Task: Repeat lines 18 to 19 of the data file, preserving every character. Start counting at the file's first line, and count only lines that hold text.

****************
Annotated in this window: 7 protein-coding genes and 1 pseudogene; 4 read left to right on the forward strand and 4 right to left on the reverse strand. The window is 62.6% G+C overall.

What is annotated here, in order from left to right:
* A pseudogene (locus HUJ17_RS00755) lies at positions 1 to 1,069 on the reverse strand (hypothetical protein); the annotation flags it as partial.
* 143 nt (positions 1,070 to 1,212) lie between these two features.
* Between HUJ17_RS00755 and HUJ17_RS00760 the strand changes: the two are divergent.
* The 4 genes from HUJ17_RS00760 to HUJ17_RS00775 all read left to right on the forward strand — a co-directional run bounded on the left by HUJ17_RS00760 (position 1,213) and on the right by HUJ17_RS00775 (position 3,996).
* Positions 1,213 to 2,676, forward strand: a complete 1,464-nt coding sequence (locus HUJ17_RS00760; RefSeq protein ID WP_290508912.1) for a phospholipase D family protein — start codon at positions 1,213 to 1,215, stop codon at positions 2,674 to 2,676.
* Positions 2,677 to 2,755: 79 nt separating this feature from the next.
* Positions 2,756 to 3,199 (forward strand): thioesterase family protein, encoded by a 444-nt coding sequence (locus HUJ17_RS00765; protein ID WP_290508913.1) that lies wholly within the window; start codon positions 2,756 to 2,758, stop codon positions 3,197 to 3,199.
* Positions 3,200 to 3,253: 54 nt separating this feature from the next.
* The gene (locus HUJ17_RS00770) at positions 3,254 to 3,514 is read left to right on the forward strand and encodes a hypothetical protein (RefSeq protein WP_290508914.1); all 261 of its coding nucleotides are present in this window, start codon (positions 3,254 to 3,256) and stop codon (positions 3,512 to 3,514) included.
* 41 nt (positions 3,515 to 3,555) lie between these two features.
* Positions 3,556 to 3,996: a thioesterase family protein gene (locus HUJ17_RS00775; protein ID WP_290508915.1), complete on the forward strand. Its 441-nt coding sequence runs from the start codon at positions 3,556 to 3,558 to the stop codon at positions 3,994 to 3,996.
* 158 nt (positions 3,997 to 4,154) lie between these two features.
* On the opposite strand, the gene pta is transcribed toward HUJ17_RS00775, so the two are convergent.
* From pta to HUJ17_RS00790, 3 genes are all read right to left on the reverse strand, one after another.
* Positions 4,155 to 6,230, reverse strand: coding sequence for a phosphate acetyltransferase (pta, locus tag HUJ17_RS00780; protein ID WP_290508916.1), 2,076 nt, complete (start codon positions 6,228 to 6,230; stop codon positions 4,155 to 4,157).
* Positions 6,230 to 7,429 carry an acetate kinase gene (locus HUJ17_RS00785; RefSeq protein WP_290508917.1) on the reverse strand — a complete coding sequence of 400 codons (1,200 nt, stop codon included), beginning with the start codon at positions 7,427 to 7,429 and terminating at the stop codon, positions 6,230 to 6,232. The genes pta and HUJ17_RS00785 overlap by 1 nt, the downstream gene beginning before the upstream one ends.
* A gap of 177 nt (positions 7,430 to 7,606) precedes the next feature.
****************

* Positions 6,230 to 7,429 carry an acetate kinase gene (locus HUJ17_RS00785; RefSeq protein WP_290508917.1) on the reverse strand — a complete coding sequence of 400 codons (1,200 nt, stop codon included), beginning with the start codon at positions 7,427 to 7,429 and terminating at the stop codon, positions 6,230 to 6,232. The genes pta and HUJ17_RS00785 overlap by 1 nt, the downstream gene beginning before the upstream one ends.
* A gap of 177 nt (positions 7,430 to 7,606) precedes the next feature.